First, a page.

You run your index finger up along the smartphone’s screen, focused on finding tweets to which you should reply. Social media demands only short bursts of attention from you. Thirty seconds of passive interaction seem possible this Sunday.
Then a photo, the photo, rises on the news feed. You’re startled, yet it still takes you a moment to realize the pale skin and grim countenance form a familiar face.
His red-rimmed eyes stare deadened from the police camera’s harshly lit capture. Are his eyes red because he wept? Were his tears released by regret, or fear, or anger?
You turn the phone off – leave it turned upside down on the kitchen table.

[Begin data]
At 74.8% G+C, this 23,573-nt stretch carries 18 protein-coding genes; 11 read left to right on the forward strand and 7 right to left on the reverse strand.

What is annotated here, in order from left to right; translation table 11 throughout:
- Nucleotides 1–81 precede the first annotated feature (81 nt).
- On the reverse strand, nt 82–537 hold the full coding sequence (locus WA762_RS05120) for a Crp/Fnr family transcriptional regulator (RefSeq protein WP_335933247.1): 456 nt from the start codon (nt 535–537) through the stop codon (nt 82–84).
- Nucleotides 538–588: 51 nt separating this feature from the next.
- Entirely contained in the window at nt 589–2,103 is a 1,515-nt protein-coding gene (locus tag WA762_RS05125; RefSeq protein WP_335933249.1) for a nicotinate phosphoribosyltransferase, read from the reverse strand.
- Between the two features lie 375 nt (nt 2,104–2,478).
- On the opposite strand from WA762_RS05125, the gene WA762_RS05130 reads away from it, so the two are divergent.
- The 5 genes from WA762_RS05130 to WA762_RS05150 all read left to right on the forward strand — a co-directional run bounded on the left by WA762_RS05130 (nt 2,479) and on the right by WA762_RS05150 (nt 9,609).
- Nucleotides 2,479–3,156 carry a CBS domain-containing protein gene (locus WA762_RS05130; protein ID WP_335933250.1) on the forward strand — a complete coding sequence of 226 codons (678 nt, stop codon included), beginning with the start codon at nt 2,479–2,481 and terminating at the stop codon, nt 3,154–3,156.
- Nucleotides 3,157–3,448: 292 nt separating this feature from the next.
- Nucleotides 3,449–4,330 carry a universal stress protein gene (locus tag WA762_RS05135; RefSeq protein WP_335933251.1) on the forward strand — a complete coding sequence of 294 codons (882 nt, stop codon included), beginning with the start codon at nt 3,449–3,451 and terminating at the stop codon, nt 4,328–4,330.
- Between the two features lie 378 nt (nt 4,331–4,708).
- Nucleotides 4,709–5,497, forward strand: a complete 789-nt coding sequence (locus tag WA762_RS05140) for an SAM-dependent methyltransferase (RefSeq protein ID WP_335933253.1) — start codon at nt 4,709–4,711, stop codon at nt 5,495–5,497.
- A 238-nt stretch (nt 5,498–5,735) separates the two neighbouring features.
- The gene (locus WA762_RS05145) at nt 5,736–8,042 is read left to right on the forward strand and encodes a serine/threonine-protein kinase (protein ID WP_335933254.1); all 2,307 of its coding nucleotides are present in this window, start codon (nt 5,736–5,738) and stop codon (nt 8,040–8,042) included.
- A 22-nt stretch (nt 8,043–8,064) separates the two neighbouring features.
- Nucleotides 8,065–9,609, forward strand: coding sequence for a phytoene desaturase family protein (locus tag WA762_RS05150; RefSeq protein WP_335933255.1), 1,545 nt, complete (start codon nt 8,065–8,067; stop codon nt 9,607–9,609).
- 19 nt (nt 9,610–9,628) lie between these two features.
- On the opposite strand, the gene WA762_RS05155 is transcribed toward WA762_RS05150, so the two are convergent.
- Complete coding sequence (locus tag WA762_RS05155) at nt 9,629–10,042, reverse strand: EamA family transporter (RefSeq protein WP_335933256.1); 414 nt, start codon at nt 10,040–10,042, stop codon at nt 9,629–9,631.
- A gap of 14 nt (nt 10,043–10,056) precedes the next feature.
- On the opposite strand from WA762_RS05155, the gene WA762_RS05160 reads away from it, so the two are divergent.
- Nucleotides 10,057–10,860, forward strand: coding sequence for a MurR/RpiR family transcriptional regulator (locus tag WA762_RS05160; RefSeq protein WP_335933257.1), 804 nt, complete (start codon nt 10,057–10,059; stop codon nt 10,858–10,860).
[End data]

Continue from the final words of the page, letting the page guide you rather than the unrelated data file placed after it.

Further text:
Later, you won’t remember the words you now search for in the morning newspaper’s pages. The headline’s inky black, funereal print leaves gravity on your hands. You clutch the paper. Tangible. Proof.
As you read, your stomach hollows except for the push pull of twisting knots. Your chest tightens until suddenly your body forces a gasp, a reminder to take in oxygen.
It will be many days before you don’t need reminders to breathe.